An airdrop for a cryptocurrency is a procedure of distributing tokens by awarding them to existing holders of a particular blockchain cryptoasset, such as Bitcoin or Ethereum.[2][3][4] In such cases, the distributed tokens result from a fork in the cryptoasset, such that the new forked cryptoasset recognizes the holdings in the portion of the blockchain that precedes the fork. In the United States, the practice has raised questions about tax liabilities and whether they amount to income or capital gains.[5][6]

Airdrops are not limited to forks. Often, airdrops are distributed to people who apply for them, as a form of marketing to generate interest, create a network effect and promote testing of a cryptoasset.


What may be required for airdrops?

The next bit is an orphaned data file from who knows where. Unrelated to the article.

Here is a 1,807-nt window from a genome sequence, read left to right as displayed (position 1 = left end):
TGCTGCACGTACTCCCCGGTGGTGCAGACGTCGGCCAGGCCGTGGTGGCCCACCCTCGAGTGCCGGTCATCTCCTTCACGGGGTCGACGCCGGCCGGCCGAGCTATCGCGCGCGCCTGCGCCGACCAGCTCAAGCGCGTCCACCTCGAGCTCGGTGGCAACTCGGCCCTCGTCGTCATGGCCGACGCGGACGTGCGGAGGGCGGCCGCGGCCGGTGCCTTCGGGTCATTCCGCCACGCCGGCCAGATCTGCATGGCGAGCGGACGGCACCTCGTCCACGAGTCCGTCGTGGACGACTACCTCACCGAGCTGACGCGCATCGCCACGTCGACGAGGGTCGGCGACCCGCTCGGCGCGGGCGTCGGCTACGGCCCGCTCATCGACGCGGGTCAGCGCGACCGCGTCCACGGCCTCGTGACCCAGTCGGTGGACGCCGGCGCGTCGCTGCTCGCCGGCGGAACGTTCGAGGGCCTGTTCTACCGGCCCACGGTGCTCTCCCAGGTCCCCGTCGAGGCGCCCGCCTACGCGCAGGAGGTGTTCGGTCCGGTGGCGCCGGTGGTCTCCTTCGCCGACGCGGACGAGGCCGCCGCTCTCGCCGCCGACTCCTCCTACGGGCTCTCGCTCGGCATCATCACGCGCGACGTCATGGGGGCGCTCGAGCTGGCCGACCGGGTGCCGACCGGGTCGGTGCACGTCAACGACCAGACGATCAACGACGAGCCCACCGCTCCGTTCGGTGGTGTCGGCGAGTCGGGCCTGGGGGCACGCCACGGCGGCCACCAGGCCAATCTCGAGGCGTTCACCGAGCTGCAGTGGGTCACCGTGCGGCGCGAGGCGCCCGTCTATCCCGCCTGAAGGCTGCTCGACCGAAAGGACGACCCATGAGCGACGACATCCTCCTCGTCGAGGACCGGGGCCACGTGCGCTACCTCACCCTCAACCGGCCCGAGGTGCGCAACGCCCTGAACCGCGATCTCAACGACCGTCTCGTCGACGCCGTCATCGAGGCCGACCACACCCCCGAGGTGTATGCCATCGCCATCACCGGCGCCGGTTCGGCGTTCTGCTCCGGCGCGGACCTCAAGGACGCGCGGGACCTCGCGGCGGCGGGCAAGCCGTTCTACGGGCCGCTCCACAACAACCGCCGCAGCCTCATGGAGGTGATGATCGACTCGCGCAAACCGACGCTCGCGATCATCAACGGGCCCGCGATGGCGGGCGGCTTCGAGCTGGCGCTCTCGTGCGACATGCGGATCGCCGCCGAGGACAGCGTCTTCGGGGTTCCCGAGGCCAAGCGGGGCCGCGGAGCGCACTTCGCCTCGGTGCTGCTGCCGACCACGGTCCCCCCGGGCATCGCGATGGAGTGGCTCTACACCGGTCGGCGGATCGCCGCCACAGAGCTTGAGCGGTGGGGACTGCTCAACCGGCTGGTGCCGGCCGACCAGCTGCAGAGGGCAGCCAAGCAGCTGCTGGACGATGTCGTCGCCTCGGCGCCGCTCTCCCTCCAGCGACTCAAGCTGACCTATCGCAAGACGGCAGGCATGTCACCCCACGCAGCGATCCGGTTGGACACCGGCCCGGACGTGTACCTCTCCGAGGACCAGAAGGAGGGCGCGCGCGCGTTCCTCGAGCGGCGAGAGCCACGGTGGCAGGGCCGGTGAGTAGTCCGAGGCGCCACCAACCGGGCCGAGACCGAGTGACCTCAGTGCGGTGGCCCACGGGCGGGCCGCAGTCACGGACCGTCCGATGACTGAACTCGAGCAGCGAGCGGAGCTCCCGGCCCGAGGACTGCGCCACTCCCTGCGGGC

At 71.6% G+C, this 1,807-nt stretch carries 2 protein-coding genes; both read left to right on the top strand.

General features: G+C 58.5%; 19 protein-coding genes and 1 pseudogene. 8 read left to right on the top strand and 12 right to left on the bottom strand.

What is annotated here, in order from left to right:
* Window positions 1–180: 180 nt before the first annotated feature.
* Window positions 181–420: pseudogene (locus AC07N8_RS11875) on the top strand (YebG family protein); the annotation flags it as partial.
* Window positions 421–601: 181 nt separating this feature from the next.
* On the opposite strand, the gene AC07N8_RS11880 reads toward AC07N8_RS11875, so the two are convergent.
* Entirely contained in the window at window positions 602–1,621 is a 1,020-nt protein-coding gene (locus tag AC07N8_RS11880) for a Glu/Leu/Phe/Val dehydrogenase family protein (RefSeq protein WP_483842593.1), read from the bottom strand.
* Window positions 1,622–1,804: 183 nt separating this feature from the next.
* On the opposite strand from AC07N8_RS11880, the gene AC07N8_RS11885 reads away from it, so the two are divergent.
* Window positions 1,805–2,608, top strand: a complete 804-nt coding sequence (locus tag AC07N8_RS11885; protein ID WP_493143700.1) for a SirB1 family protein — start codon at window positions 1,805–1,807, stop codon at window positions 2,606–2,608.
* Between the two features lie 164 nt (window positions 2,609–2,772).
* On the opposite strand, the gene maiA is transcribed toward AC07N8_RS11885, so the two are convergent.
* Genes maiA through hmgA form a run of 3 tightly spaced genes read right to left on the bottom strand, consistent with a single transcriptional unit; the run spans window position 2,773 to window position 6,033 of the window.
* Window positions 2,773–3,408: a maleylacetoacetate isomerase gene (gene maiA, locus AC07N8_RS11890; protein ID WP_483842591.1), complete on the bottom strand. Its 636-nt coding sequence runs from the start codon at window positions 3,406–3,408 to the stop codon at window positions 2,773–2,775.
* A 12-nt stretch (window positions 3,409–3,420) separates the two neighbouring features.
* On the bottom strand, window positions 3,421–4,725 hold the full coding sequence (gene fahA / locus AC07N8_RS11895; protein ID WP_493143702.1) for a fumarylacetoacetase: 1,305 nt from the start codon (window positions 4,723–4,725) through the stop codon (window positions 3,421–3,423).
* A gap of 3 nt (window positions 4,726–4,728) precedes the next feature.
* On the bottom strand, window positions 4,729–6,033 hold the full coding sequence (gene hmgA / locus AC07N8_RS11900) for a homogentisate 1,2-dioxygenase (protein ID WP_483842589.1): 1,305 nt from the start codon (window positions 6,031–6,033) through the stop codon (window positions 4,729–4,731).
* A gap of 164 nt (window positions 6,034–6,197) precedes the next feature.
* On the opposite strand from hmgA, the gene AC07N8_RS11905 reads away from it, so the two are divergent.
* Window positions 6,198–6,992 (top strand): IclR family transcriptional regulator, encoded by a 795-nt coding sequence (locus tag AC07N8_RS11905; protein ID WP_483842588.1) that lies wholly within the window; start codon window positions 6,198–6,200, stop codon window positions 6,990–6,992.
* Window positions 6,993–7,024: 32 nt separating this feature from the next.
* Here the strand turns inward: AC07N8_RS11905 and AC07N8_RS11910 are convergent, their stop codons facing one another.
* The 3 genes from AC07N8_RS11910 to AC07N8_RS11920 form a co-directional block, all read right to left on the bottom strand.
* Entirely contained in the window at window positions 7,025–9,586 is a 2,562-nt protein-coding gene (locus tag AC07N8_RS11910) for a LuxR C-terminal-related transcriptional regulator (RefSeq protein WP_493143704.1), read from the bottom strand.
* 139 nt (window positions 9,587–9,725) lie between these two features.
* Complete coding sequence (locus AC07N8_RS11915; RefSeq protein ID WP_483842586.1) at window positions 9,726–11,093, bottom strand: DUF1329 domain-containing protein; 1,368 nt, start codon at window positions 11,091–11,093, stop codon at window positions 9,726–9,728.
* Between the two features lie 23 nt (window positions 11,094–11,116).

Airdrops may require that anyone who wants to participate have one or more of the following:

1. Bitcointalk account

2. A Telegram account

3. A Waves wallet or other ERC20 wallets

4. A Facebook account

5. A Twitter account

6. A LinkedIn account

7. A Medium account
Others can require accounts like Discord or Github. [7]

Airdrops may require that recipients promote the cryptoasset distributed.

Notable airdrops

  • Bitcoin Cash was given to all holders of Bitcoin in August 2017.[8]
  • Omise gave away five percent of their OmiseGO cryptocurrency to holders of Ethereum in September 2017.[3]